Slave Labor

   In the Name of the Father, and of the Son, and of the Holy Spirit.  Amen.

The Bible is a difficult book:  complex, confounding, challenging.  Anyone who tells you differently has never read it, never understood it, or never taken it seriously.  It will bring you to your knees in repentance, and it will raise you to your feet in outrage.  There are passages that I wish had never made it past the editor, and there are passages to which I can only respond with great difficulty, “Thanks be to God.”  And yet, these very passages are the ones that I need to cast down the idols I have created, to destroy the  false images of God I have cobbled together from my favorite highlighted and underlined verses.  These difficult texts reveal some aspect of the nature of God or some depth of human sin that I would miss without them.  They are needful even if unwelcome.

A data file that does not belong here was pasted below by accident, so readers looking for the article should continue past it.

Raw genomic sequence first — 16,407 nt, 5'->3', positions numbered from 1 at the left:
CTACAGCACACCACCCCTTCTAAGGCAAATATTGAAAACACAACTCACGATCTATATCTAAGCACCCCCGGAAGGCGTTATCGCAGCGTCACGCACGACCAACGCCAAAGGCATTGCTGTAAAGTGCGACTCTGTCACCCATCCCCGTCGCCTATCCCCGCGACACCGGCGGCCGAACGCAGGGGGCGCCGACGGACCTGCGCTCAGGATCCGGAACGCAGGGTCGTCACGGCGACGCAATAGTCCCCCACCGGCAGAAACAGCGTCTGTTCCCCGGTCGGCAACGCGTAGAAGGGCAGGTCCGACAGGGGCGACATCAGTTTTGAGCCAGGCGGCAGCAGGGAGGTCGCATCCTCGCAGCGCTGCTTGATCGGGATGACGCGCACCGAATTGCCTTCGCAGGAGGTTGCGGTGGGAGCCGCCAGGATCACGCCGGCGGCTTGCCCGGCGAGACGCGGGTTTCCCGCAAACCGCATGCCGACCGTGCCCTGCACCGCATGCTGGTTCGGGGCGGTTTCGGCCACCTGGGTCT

The morning reading from 1 Kings is a case in point:

15 And this is the account of the forced labor that King Solomon drafted to build the house of the LORD…

20 All the people who were left of the Amorites, the Hittites, the Perizzites, the Hivites, and the Jebusites, who were not of the people of Israel — 21 their descendants who were left after them in the land, whom the people of Israel were unable to devote to destruction — these Solomon drafted to be slaves, and so they are to this day (1 Kings 9:15a, 20-21, ESV throughout).